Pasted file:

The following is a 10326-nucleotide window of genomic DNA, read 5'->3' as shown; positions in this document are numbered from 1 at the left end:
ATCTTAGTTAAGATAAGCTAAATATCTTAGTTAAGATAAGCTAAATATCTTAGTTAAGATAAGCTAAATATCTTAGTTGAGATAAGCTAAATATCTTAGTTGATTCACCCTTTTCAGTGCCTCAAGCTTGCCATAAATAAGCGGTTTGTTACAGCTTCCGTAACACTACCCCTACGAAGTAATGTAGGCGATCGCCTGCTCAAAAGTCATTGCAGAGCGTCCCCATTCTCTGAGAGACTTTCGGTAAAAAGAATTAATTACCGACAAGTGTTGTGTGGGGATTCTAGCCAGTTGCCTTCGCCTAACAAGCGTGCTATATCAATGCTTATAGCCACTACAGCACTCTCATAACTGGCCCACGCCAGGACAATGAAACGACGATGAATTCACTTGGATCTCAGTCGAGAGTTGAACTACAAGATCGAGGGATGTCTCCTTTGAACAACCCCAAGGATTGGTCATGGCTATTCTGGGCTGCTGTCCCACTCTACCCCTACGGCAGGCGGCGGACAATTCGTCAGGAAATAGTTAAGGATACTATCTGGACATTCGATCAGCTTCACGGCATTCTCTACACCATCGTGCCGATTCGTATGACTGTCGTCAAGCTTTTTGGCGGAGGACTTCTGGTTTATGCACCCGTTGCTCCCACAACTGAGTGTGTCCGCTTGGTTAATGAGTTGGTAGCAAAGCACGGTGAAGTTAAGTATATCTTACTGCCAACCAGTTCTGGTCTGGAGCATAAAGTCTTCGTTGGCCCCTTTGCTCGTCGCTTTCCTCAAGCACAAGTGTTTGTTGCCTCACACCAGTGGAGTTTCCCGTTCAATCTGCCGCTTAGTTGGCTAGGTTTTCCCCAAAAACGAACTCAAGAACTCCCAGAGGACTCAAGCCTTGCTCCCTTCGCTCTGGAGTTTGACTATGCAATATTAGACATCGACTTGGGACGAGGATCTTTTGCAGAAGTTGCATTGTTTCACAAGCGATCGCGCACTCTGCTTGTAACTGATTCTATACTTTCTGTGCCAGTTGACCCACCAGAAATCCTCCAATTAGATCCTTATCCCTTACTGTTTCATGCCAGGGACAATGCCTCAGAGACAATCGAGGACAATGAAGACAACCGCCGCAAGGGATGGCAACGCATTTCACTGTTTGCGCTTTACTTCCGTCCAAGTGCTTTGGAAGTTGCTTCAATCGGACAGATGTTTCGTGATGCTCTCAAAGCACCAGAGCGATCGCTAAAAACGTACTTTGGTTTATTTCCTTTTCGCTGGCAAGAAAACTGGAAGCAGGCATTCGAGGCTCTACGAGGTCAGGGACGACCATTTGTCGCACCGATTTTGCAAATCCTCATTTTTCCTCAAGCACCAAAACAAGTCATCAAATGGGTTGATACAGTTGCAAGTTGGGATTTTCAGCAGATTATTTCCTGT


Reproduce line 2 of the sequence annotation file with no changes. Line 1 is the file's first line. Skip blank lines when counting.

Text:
ATCTTAGTTAAGATAAGCTAAATATCTTAGTTAAGATAAGCTAAATATCTTAGTTAAGATAAGCTAAATATCTTAGTTGAGATAAGCTAAATATCTTAGTTGATTCACCCTTTTCAGTGCCTCAAGCTTGCCATAAATAAGCGGTTTGTTACAGCTTCCGTAACACTACCCCTACGAAGTAATGTAGGCGATCGCCTGCTCAAAAGTCATTGCAGAGCGTCCCCATTCTCTGAGAGACTTTCGGTAAAAAGAATTAATTACCGACAAGTGTTGTGTGGGGATTCTAGCCAGTTGCCTTCGCCTAACAAGCGTGCTATATCAATGCTTATAGCCACTACAGCACTCTCATAACTGGCCCACGCCAGGACAATGAAACGACGATGAATTCACTTGGATCTCAGTCGAGAGTTGAACTACAAGATCGAGGGATGTCTCCTTTGAACAACCCCAAGGATTGGTCATGGCTATTCTGGGCTGCTGTCCCACTCTACCCCTACGGCAGGCGGCGGACAATTCGTCAGGAAATAGTTAAGGATACTATCTGGACATTCGATCAGCTTCACGGCATTCTCTACACCATCGTGCCGATTCGTATGACTGTCGTCAAGCTTTTTGGCGGAGGACTTCTGGTTTATGCACCCGTTGCTCCCACAACTGAGTGTGTCCGCTTGGTTAATGAGTTGGTAGCAAAGCACGGTGAAGTTAAGTATATCTTACTGCCAACCAGTTCTGGTCTGGAGCATAAAGTCTTCGTTGGCCCCTTTGCTCGTCGCTTTCCTCAAGCACAAGTGTTTGTTGCCTCACACCAGTGGAGTTTCCCGTTCAATCTGCCGCTTAGTTGGCTAGGTTTTCCCCAAAAACGAACTCAAGAACTCCCAGAGGACTCAAGCCTTGCTCCCTTCGCTCTGGAGTTTGACTATGCAATATTAGACATCGACTTGGGACGAGGATCTTTTGCAGAAGTTGCATTGTTTCACAAGCGATCGCGCACTCTGCTTGTAACTGATTCTATACTTTCTGTGCCAGTTGACCCACCAGAAATCCTCCAATTAGATCCTTATCCCTTACTGTTTCATGCCAGGGACAATGCCTCAGAGACAATCGAGGACAATGAAGACAACCGCCGCAAGGGATGGCAACGCATTTCACTGTTTGCGCTTTACTTCCGTCCAAGTGCTTTGGAAGTTGCTTCAATCGGACAGATGTTTCGTGATGCTCTCAAAGCACCAGAGCGATCGCTAAAAACGTACTTTGGTTTATTTCCTTTTCGCTGGCAAGAAAACTGGAAGCAGGCATTCGAGGCTCTACGAGGTCAGGGACGACCATTTGTCGCACCGATTTTGCAAATCCTCATTTTTCCTCAAGCACCAAAACAAGTCATCAAATGGGTTGATACAGTTGCAAGTTGGGATTTTCAGCAGATTATTTCCTGT